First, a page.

7 ways to supercharge your diet for increased energy

eating for energy

These days it seems everyone is tired and lacking energy. And it’s no surprise with our busy modern lifestyles! Juggling work, family, and everything in between can be challenging and can zap our energy. In order to show up for life, and get through our never ending to-do list, we need energy! And the first step to increased energy, is eating the right foods.

Here are 7 tips for supercharging your diet for increased energy:

  1. Mix of macronutrients: make sure you’re getting a mix of protein, carbs and healthy fats at every meal. Fill half your plate with half vegetables/fruit; a quarter (or palm size) of protein, a quarter of the plate with wholegrains and be sure to include some healthy fats too.
    Protein: lean meat, chicken, variety of nuts and seeds, lentils, beans, eggs, tofu, yoghurt, fish.
    Carbohydrates: vegetables, fruits and wholegrains.
    Healthy fats: avocado, fish, eggs, nuts, seeds, olive oil.
    Example meal: palm sized piece of cooked lean chicken, steamed broccoli, carrots and peas with a drizzle of olive oil, and a handful of cooked quinoa.
  1. Avoid living on stimulants: being tired may tempt you to live on stimulants temporarily including coffee, soda, energy drinks, sugar and wine. But too many stimulants can wreak havoc on your health and can actually set you up for poorer sleep and increased fatigue. So enjoy some caffeine in the morning if you need a boost – choose coffee, green tea or black tea, but avoid caffeine after 1 or 2pm, especially if you are sensitive to its effects or you are struggling with sleep.
  2. Eat energy giving, nutrient dense food: all food gives energy, but you want to include foods that pack in a whole lot of nutrients as well to keep your body working optimally: Some great nutrient dense foods to include in your diet for an energy boost include bananas, fatty fish, brown rice, sweet potato, eggs, apples, yoghurt, oatmeal, hummus, edamame, legumes, dark chocolate and avocados.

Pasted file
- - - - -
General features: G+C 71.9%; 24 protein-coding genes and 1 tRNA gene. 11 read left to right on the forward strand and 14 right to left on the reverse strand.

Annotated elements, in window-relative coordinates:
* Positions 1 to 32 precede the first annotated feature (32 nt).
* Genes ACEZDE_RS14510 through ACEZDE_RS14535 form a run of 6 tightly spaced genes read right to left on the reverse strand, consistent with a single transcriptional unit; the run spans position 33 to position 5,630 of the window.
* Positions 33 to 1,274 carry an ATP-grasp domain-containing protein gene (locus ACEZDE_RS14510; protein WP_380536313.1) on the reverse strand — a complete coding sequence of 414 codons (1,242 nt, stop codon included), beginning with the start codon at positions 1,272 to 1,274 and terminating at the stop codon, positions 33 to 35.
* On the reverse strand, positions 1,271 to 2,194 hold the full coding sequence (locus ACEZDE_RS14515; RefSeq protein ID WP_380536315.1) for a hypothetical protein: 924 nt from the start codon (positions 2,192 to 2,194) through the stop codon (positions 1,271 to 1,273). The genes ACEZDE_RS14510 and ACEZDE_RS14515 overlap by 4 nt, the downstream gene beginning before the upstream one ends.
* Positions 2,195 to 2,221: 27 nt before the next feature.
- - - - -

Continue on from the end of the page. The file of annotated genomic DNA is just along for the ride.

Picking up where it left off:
3. Switch to whole grain: ditch the white bread, white rice and white pasta for whole grain bread and pasta, brown, red or black rice and quinoa. All are low GI and packed with nutrients that will keep you full longer, and provided sustained energy throughout the day. If you are coeliac or sensitive to gluten, opt for gluten free whole grains.
  4. Make some trail mix to nibble on throughout the day: include a variety of unsalted nuts, goji berries, seeds, and dark (70%+) chocolate chips. Other snack options might include home-made lightly salted popcorn or fruit.
  5. Hydrate: it may seem simple, but not drinking enough water may lead to dehydration, which can slow down bodily functions, leaving you feeling sluggish and tired. IT can also lead to constipation. Aim to drink 33ml of water per kg of bodyweight i.e. Multiply your weight in kg by 0.033 to work out how many litres of water you need to drink. For example, for a 60kg woman = 60 x 0.033 = 1.98 litres of water. Drink more water if you exercise regularly.
  6. Be mindful of your eating habits: you want your food to work for you and provide your body with energy to thrive, so help it out by being mindful of your eating habits.
  • Create a calm eating environmenteat at the table, or take your lunch out of the office and eat on a park bench
  • Take time to enjoy your food – appreciate the colours, smells, textures and taste.
  • Chew slowly and properly, giving your body a chance to digest.
  • Try to avoid eating on the run, or while distracted or stressed.
  • Eat only when you’re feeling hungry. Be mindful if you’re eating because you are tired, bored, stressed or emotional.
  • Eat only until you’re 80% full to avoid overeating and feeling bloated and sluggish.
  • Where possible eat with family or friends. Eating should be a pleasurable experience shared with the ones you love. Make time for family meals and create a special tradition for your children.
  1. If you or your family need help with diet, eating habits or meal planning, don’t be afraid to reach out to a naturopath or nutritionist who can help you come up with a personalised meal plan to suit you and your family’s needs and budget.

 


Chantel is a naturopath, holistic health coach and corporate wellbeing consultant.  She loves working with busy super Mum’s to improve their diet and lifestyles so they can enjoy increased energy and vibrant health. She has a special interest in women’s health, food intolerances, genetics and gut health.

www.chantelryan.com.au

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